16 min

#212 Rocky Talk - Drug Court: Where Justice Meets Treatment Rocky Talk

    • Education

This episode's guest is Tina Nadeau, Chief Justice of the New Hampshire Superior Court. She is The Nelson A. Rockefeller Center's Perkins Bass Distinguished Visitor.

Incarceration does not treat substance use disorder, it cultivates it. As NH and the nation face a crippling opioid epidemic, Chief Justice Tina Nadeau explains that if we want to increase public safety, reduce the cost of incarceration, and return offenders to the community as productive members, we need to invest in alternatives to incarceration. 70%-80% of those appearing in Superior Court with felony offenses suffer from substance use disorder or mental illness, and often times both. They have spent time in prison and jail without any improvement in their conditions and when released resort to the same behavior that resulted in their incarceration in the first place. One alternative – drug court – has proven effective in treating the underlying conditions that result in criminal behavior. The result? Graduates of drug court reoffend at a significantly lower rate than their incarcerated counterparts and have learned the skills it takes to manage a long-term, chronic relapsing condition, often for the first time in their lives.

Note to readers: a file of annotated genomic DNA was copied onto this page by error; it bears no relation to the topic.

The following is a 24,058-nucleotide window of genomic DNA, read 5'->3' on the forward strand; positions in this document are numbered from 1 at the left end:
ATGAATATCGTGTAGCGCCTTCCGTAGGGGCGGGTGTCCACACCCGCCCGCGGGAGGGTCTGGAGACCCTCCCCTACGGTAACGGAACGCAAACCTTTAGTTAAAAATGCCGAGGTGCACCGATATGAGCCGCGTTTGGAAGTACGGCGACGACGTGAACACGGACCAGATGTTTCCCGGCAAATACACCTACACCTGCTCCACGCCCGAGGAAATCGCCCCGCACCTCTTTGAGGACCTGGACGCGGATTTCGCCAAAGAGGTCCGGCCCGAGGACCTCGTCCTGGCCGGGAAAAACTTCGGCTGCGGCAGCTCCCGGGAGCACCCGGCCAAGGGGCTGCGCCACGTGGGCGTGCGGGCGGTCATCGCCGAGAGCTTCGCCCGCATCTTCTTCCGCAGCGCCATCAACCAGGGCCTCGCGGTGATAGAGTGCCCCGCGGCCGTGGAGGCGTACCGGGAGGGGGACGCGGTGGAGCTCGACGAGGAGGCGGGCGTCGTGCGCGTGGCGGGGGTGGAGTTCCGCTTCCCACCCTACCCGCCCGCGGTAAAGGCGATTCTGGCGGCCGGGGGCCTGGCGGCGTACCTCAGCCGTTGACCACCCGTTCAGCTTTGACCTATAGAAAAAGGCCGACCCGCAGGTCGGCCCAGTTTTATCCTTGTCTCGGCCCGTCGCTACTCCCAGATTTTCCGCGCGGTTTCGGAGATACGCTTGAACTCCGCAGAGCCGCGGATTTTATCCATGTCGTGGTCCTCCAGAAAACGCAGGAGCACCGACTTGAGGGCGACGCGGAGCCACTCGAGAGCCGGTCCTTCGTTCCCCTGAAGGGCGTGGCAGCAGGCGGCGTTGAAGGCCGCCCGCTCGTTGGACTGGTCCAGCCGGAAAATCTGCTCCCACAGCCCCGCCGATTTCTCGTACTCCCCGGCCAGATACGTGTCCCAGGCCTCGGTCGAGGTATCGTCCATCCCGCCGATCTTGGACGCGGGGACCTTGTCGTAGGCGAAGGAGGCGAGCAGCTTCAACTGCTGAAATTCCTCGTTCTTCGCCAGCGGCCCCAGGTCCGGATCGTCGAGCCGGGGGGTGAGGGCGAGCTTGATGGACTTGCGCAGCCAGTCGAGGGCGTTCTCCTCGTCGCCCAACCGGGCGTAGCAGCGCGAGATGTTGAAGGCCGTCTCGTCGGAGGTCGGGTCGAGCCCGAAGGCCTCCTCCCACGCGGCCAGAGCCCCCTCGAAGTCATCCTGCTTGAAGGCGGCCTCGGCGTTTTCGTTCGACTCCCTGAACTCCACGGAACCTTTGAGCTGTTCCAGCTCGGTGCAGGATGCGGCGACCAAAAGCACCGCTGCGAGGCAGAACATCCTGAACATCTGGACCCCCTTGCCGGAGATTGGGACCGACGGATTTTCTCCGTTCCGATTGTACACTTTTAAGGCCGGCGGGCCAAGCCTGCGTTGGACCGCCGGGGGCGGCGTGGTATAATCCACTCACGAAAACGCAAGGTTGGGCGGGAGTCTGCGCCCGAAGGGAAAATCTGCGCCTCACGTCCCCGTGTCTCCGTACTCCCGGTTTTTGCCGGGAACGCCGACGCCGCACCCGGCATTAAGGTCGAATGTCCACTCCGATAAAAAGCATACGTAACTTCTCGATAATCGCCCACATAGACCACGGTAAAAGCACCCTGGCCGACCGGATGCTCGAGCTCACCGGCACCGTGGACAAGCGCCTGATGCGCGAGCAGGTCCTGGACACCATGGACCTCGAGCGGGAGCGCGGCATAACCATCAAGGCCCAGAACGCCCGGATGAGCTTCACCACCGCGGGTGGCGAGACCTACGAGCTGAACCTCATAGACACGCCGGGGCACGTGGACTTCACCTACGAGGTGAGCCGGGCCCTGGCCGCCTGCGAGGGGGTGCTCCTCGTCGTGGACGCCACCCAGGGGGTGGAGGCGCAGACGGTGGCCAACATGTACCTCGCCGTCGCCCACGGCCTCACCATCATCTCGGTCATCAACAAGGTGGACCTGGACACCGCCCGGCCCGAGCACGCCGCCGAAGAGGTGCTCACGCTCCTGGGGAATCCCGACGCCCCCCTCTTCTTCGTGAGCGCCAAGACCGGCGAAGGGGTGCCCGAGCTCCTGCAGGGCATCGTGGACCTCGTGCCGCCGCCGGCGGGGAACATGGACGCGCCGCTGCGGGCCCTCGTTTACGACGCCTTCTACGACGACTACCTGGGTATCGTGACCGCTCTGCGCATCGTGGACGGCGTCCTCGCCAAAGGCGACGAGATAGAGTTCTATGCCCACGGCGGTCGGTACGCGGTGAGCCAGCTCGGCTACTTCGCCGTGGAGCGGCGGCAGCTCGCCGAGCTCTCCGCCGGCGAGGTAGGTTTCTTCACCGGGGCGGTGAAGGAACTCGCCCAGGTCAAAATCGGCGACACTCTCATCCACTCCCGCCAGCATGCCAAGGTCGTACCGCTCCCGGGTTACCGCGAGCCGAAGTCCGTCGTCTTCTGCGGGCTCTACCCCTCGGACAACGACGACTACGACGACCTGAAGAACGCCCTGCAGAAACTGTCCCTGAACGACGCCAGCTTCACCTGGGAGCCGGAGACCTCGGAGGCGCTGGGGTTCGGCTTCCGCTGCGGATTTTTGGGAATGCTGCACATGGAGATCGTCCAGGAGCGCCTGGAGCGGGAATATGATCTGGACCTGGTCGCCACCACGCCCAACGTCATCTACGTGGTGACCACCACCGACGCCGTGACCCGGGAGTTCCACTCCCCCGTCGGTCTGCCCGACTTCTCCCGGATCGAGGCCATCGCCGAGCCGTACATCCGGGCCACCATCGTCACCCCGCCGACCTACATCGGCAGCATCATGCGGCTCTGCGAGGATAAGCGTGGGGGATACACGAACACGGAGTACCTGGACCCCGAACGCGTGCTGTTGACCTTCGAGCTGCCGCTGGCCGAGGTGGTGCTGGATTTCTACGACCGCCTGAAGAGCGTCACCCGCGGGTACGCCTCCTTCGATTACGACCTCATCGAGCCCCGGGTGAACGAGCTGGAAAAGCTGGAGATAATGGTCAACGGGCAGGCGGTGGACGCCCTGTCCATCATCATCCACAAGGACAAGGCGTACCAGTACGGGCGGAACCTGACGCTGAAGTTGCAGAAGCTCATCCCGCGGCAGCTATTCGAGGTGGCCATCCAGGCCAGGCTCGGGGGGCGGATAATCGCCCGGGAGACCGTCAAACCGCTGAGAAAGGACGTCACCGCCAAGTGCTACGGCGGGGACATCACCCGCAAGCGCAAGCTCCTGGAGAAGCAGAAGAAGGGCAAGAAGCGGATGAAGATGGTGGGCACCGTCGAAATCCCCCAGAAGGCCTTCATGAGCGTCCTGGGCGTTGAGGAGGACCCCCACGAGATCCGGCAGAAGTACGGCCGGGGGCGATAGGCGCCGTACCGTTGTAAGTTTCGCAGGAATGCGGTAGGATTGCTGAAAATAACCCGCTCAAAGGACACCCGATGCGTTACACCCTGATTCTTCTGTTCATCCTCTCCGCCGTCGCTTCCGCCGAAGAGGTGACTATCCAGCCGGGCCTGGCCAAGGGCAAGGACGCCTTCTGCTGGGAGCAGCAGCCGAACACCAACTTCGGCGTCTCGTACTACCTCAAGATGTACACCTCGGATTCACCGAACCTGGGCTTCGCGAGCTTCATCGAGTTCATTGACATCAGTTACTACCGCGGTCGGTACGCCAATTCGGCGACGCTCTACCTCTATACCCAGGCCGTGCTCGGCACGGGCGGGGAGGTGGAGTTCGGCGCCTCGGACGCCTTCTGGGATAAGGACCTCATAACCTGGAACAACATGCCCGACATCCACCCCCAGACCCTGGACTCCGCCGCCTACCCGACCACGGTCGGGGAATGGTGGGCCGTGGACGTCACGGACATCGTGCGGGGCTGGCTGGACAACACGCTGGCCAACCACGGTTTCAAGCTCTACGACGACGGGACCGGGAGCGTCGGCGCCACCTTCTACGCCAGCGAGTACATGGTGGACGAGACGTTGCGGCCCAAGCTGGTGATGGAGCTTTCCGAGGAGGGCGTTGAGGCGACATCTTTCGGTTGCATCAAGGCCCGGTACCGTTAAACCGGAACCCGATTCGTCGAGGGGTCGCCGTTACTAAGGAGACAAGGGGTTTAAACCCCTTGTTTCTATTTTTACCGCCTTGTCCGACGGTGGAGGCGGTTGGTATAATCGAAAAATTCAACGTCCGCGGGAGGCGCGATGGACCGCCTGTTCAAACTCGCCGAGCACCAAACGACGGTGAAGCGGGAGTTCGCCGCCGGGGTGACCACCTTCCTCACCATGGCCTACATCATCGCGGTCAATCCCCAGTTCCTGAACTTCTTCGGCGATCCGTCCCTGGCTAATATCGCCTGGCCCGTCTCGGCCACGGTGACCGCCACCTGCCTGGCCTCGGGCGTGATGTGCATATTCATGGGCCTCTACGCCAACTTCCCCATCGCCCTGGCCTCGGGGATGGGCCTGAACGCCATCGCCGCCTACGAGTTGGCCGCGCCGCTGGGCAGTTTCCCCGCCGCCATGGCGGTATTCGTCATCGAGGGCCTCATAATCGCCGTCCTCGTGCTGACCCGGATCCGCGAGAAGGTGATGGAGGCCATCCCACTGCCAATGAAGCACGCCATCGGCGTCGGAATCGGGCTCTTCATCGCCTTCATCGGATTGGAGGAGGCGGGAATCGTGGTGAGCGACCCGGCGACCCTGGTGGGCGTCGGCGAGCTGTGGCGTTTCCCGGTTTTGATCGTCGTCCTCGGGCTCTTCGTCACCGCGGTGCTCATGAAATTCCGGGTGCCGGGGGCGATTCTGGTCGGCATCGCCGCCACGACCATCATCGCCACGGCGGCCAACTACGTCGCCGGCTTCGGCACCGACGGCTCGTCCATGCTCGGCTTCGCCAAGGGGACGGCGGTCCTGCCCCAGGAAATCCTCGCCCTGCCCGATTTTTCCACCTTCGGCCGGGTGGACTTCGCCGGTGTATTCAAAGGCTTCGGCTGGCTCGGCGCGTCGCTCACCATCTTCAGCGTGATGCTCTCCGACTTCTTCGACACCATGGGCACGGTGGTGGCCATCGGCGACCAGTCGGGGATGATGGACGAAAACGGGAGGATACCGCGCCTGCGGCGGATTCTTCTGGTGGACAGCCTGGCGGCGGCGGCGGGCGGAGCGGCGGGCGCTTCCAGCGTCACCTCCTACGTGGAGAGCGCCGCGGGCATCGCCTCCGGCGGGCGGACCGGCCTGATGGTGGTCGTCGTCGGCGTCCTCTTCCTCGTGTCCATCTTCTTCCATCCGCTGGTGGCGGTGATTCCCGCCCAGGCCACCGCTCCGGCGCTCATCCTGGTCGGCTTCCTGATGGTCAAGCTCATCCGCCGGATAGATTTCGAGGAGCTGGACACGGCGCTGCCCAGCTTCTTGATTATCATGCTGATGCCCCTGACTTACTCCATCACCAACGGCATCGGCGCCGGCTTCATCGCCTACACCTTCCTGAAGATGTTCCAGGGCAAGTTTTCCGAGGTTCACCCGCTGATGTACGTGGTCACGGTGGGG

Interview by Dartmouth student Blake McGill '22. Edited by Laura Hemlock. Music: Debussy Arabesque no 1. Composer: Claude Debussy

This episode's guest is Tina Nadeau, Chief Justice of the New Hampshire Superior Court. She is The Nelson A. Rockefeller Center's Perkins Bass Distinguished Visitor.

Incarceration does not treat substance use disorder, it cultivates it. As NH and the nation face a crippling opioid epidemic, Chief Justice Tina Nadeau explains that if we want to increase public safety, reduce the cost of incarceration, and return offenders to the community as productive members, we need to invest in alternatives to incarceration. 70%-80% of those appearing in Superior Court with felony offenses suffer from substance use disorder or mental illness, and often times both. They have spent time in prison and jail without any improvement in their conditions and when released resort to the same behavior that resulted in their incarceration in the first place. One alternative – drug court – has proven effective in treating the underlying conditions that result in criminal behavior. The result? Graduates of drug court reoffend at a significantly lower rate than their incarcerated counterparts and have learned the skills it takes to manage a long-term, chronic relapsing condition, often for the first time in their lives.

Interview by Dartmouth student Blake McGill '22. Edited by Laura Hemlock. Music: Debussy Arabesque no 1. Composer: Claude Debussy

16 min

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